Wise Woman Ezine with herbalist Susun Weed
November 2006
Volume 6 Number 11
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What's Inside Wise Woman Herbal Ezine this Month...


Grandmother Speaks...
Comfrey's Burning Secret
by Kimberly Gallagher

Comfrey's Burning Secret
by Kimberly Gallagher


Meet Comfrey, Symphytum officinale, one of my most favorite herbal allies. Comfrey's genus name, symphytum, means to bring together, and comfrey is an amazing wound healer, being high in allantoin, a constituent that encourages cell regeneration.

Wow! Cell regeneration, pause a moment and take that in. Does it sound like something worth having as part of your family's medicine chest?

Art by Durga BernardLet's take a moment to meet comfrey. She has a thick stalk with a mucilaginous inside (much like aloe), with broad, lance-shaped leaves. The stalks grow to about three feet and produce bell-shaped flowers with a color range from creamy white to purple or red. The leaves and stalk are covered with coarse, prickly hairs.

The whole comfrey plant is good medicine, but right now I want to focus on her beautiful black, tuberous roots that form a deep, expansive system beneath her. This time of year, sinking our hands into the soil to uncover roots is medicine in itself, immersing us in the smell and feel of our deep rich mother earth. The green, leafy parts of many plants are dying back now, and their energy is returning to the roots. This vital plant energy infuses our herbal medicine with life, so this is the time to gather roots.

Last year I tried to dig down with my hands to the very bottom of a comfrey root, but found that the roots kept breaking and the network was so expansive it was difficult to find an end. Luckily, there's no need to dig out a whole plant to gather the roots. Rather, simply dig down around the plant and take a section of root from the soil. Cover the roots again to allow the plant to return the following year. (Comfrey actually propagates through her roots, so each small piece left in the soil will become a new plant.)

Art by Durga BernardIn our family, we use comfrey root to make poultices, which means blending the plant with water to make a sort of herbal bandage that is used externally to promote healing. Comfrey is a cooling herb, and we've had great success using comfrey poultices for healing burns. It draws out the heat, and then that allantoin goes to work, regenerating damaged cells. (Please do read up on burn first aid to find out how to treat burns of differing degrees before applying your poultice. Just Googling "burns" leads to a wealth of information.)

I remember one night we were celebrating the winter solstice around a bonfire, and my friend's two-year-old picked up a hot ember. We took her into the house and pulled our comfrey poultice from the freezer, cut off a section and placed it directly on the burn, with some gauze over the top. Within ten minutes the frozen comfrey was hot and drying out, and our little friend had stopped crying. The comfrey was pulling the heat from the burn. We continued to change the poultice every ten to fifteen minutes while she stayed with us, and then bandaged the burn with a comfrey poultice and gauze before sending her home for the night. We sent some frozen poultice with her mother, but by morning the burn was healed.

Art by Durga BernardTo make your own comfrey burn medicine, clean your harvested root thoroughly with water, chop it coarsely and blend it in the blender with enough water for the blender to do its job (try water to cover half the root and add more as needed). Pour the blended mixture into an empty cardboard juice concentrate container, seal in a freezer bag and place it in the freezer. To use it, cut off a small portion and return the rest to the freezer.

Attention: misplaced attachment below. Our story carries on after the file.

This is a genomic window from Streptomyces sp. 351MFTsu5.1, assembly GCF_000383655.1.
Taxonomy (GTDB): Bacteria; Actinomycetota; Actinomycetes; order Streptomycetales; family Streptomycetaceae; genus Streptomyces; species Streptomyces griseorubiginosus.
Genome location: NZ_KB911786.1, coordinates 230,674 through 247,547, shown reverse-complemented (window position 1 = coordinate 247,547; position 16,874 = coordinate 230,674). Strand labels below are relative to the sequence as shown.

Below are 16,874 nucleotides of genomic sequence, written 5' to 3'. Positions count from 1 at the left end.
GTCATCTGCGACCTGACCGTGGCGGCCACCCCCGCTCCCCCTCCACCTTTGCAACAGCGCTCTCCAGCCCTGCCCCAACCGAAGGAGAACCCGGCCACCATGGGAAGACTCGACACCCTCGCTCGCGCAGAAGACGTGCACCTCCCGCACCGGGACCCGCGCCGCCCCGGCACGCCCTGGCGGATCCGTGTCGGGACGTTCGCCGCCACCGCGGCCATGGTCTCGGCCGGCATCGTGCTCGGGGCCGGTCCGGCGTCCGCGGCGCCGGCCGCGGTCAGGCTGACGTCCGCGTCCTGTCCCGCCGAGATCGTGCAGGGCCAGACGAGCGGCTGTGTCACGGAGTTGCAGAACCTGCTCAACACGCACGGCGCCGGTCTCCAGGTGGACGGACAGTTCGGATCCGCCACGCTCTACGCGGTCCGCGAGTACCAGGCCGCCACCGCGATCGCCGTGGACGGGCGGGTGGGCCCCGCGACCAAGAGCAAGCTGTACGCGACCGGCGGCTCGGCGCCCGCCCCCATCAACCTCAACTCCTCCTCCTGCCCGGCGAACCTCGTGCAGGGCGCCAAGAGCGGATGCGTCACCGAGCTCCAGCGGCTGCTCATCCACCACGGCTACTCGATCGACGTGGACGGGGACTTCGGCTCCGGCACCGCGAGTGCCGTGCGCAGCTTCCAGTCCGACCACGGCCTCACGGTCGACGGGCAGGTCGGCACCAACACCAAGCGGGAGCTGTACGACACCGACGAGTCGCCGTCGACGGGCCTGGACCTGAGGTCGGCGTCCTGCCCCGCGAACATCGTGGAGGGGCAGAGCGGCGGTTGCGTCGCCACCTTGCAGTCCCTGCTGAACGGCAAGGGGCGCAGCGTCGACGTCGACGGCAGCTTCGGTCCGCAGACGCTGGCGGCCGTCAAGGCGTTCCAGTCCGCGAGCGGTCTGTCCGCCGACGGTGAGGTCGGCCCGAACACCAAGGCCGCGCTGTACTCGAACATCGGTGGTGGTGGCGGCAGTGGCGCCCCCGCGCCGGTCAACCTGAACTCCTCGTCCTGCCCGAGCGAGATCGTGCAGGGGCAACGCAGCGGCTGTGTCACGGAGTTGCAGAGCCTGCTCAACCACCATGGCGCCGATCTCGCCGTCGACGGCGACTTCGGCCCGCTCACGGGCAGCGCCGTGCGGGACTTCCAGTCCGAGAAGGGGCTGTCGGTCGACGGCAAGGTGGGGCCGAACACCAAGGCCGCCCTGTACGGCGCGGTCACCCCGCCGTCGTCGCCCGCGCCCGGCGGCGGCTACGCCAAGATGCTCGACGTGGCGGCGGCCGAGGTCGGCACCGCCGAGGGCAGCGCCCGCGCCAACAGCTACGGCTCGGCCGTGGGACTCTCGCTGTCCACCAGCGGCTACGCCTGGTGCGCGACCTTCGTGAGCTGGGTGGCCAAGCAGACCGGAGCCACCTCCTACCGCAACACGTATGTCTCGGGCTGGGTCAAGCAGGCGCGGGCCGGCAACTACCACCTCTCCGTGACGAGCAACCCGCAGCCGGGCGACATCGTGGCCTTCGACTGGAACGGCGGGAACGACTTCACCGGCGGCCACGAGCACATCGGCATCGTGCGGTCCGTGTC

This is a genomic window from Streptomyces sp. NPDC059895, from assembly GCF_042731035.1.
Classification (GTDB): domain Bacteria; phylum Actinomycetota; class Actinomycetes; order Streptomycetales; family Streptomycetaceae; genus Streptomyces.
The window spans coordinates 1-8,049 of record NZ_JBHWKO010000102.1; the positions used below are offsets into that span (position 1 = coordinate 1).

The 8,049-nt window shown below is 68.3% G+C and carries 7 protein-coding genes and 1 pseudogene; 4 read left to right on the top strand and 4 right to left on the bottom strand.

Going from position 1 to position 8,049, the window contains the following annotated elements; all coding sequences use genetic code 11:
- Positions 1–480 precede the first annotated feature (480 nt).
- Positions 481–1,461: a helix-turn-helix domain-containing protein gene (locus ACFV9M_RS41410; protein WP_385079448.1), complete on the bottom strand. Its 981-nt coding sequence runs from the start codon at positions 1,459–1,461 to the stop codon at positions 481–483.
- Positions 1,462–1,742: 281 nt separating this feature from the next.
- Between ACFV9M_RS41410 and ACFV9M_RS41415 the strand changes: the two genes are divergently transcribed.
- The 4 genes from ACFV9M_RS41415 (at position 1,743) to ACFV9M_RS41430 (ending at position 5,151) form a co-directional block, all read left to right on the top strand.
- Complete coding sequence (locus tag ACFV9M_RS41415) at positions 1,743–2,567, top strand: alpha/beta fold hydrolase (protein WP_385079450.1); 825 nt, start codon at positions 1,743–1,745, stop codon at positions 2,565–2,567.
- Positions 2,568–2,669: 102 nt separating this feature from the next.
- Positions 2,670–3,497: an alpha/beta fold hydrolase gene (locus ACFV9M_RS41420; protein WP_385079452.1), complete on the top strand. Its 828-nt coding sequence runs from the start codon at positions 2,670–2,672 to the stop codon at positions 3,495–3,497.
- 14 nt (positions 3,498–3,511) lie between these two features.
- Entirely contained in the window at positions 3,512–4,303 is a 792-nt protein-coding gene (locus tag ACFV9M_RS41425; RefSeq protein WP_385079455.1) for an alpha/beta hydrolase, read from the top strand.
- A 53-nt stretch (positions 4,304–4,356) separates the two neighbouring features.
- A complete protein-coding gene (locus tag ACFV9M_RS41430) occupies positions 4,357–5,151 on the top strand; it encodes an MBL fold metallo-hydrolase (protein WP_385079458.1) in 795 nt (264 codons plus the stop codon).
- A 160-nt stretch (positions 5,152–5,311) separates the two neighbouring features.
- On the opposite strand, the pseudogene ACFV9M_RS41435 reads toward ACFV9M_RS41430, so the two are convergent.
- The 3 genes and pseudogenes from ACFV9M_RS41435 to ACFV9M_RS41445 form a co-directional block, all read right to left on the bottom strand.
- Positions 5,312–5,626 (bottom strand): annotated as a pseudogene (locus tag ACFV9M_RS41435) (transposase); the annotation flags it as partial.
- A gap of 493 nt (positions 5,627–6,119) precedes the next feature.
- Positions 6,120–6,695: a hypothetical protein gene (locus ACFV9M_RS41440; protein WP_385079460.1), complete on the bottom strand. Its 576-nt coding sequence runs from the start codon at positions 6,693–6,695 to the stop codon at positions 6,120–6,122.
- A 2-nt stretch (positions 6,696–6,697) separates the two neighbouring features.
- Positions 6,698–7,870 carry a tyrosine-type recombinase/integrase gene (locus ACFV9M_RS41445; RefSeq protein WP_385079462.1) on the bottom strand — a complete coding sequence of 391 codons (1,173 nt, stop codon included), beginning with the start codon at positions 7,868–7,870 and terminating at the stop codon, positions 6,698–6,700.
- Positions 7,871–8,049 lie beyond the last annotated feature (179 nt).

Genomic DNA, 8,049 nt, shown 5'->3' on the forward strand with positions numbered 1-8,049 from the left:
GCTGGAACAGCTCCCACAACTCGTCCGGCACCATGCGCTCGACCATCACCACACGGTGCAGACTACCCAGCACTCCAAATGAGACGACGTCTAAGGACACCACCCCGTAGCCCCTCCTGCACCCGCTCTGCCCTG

Perhaps this season you will begin building your relationship with comfrey by adding this poultice to your medicine chest. Then you can continue to add to your knowledge, discovering even more uses for your root poultice and the powerful healing capacity of comfrey infused oil as a salve ingredient and of poultices made from comfrey's flowering tops (I have a free ebook on comfrey leaf poultices available with the purchase of the Herbal Medicine Making Kit). Truly, she is an amazing herbal ally and I wish you a full and rich relationship with her.

Kimberly Gallagher, M.Ed. and her husband John run Learning Herbs a family business that helps people learn about herbs. They created the Herbal Medicine Making Kit to start people on the path of making herbal remedies, and have created Wildcraft! An Herbal Adventure Game, a cooperative board game that teaches edible and medicinal plants. Kimberly is a priestess in the Wise Woman Goddess tradition, a homeschooling mom, and an herbal apprentice at RavenCroft Garden in Monroe, Washington.

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by Susun S. Weed
Introduction by Jean Houston.
Superb herbal in the feminine-intuitive mode. Complete instructions for using common plants for food, beauty, medicine, and longevity. Seven herbs -- burdock, chickweed, dandelion, nettle, oatstraw, seaweed, and violet -- are explored in depth.
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Other articles by Robin Rose Bennett
An Herbalists Notebook part 1
An Herbalists Notebook part 2

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Robin has been practicing Earth Spirit healing, herbalism and Wise Woman ways for twenty years and is an incredibly gifted spiritual teacher, healer and ceremonialist. Robin's powerful teachings come to the reader through a personal writing style that is immediately engaging, sharing practical wisdom through anecdote and example.”
Jen Prosser, Sunstone Herbs


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